GLENWOOD SPRINGS – Workers have begun diverting the cold winter waters of the Colorado River, preparing to build a whitewater park in West Glenwood, which they expect will be done by March 15.”Right now they’re building the diversion structure, which will isolate half the river so they can build the actual wave features,” said Jason Carey, principal engineer of Glenwood Springs-based RiverRestoration.org, the company that designed the park.Carey said diverting the flow for construction is the hardest part of building the park. But the process is aided by the area’s geothermal activity.”You have to do construction during the winter because that’s when flows are low enough to be able to control the river,” Carey said. In November, the Glenwood Springs City Council awarded an $888,838 contract to American Civil Constructors of Littleton for construction of the feature, after about seven years of effort by local whitewater park enthusiasts. It’s been hailed as a possible economic boon and tourism generator for the city, as well as an attraction that could bring Glenwood national fame. A second phase proposed for the future would include amenities along the river’s banks at the site near the West Glenwood bridge.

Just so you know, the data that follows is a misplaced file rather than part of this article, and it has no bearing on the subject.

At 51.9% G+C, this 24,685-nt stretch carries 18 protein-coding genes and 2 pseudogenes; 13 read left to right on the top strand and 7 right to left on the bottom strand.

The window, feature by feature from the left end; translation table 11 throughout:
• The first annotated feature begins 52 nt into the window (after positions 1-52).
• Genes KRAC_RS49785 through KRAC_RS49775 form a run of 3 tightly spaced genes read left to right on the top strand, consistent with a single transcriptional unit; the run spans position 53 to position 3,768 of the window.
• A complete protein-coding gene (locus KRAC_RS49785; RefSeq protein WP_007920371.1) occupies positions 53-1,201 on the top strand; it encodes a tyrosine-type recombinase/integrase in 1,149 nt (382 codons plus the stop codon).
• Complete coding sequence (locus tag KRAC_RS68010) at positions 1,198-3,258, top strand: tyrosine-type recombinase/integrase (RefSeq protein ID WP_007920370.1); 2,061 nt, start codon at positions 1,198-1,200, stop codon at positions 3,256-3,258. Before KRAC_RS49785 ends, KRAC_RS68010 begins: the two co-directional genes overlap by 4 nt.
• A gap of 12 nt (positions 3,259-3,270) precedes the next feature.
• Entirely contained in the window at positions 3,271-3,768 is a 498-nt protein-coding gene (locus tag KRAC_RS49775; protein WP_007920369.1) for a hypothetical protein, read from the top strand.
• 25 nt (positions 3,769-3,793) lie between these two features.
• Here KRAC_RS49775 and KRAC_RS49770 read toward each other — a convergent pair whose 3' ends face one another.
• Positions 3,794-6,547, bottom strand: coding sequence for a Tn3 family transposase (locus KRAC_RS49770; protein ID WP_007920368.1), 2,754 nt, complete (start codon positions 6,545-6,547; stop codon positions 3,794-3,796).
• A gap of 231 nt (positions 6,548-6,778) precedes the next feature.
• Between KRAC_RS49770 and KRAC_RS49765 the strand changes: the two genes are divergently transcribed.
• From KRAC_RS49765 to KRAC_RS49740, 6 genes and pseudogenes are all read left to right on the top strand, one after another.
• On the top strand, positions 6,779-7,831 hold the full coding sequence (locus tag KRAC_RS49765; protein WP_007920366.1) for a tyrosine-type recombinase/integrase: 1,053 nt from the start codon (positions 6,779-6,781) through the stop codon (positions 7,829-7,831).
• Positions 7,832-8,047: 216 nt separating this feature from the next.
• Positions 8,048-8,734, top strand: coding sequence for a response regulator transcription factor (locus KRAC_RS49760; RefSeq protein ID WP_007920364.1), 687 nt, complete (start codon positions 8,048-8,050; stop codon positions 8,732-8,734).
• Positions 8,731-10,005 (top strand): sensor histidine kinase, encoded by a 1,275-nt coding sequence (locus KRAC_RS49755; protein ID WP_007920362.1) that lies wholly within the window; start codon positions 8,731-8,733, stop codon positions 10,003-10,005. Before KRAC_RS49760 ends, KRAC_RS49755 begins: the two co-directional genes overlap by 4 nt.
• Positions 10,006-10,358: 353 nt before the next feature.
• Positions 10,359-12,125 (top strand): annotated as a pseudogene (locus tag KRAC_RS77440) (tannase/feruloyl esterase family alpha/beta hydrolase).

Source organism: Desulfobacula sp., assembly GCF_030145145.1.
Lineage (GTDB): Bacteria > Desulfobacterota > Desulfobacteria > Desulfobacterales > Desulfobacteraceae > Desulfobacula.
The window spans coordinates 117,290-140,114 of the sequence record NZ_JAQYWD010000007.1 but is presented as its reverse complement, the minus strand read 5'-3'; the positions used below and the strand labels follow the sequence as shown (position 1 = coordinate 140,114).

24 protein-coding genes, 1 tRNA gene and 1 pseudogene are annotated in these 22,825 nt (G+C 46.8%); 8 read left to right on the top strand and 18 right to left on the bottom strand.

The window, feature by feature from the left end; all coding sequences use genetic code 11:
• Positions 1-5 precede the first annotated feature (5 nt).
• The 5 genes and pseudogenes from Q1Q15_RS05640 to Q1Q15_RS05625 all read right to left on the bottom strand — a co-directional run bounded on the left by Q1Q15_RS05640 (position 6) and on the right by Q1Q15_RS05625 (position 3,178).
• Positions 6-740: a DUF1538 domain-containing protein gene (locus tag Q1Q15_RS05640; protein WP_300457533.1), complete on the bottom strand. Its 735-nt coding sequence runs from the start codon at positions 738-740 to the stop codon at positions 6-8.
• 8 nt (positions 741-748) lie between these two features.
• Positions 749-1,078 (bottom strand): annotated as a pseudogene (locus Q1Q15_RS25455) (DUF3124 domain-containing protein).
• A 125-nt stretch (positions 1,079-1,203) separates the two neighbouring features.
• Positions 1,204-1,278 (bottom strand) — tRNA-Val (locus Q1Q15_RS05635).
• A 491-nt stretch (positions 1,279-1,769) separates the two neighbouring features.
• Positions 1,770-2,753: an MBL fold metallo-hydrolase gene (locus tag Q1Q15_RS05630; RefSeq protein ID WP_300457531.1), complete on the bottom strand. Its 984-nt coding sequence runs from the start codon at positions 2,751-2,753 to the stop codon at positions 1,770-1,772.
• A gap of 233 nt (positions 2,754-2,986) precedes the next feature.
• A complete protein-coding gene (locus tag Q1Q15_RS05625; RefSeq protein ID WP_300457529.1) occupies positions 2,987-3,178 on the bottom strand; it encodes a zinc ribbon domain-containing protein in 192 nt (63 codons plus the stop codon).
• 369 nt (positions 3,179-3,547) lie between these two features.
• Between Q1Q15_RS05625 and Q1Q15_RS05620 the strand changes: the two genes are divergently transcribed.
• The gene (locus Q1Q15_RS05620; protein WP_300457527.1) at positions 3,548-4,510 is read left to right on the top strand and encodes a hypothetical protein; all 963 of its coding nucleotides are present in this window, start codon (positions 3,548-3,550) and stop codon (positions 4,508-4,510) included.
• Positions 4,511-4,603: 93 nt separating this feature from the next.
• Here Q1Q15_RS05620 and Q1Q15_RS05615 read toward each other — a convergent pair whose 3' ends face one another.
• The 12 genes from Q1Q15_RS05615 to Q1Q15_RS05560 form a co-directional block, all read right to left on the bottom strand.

GLENWOOD SPRINGS – Silt Town Trustee Bobby Hays pleaded not guilty Thursday to a felony charge of stalking a woman.He faces a class five felony stalking charge in 9th Judicial District Court. The charge carries a presumptive maximum sentence of three years in prison and up to a $100,000 fine. However, there’s no requirement for mandatory time in prison or jail. Silt officials have said there’s no reason Hays would be removed from his role as a trustee unless he’s actually convicted of a crime.Hays, 49, said previously that the stalking accusations are “bogus.”His attorney, Greg Greer, opted not to comment at this time.According to an affidavit for the Aug. 9, 2006 arrest, a woman told authorities Hays followed her home from a softball game and was blocking her driveway with his truck. A Garfield County Deputy arrived at her Glenwood Springs residence and contacted Hays in a blue Ford Ranger down the street, the affidavit says.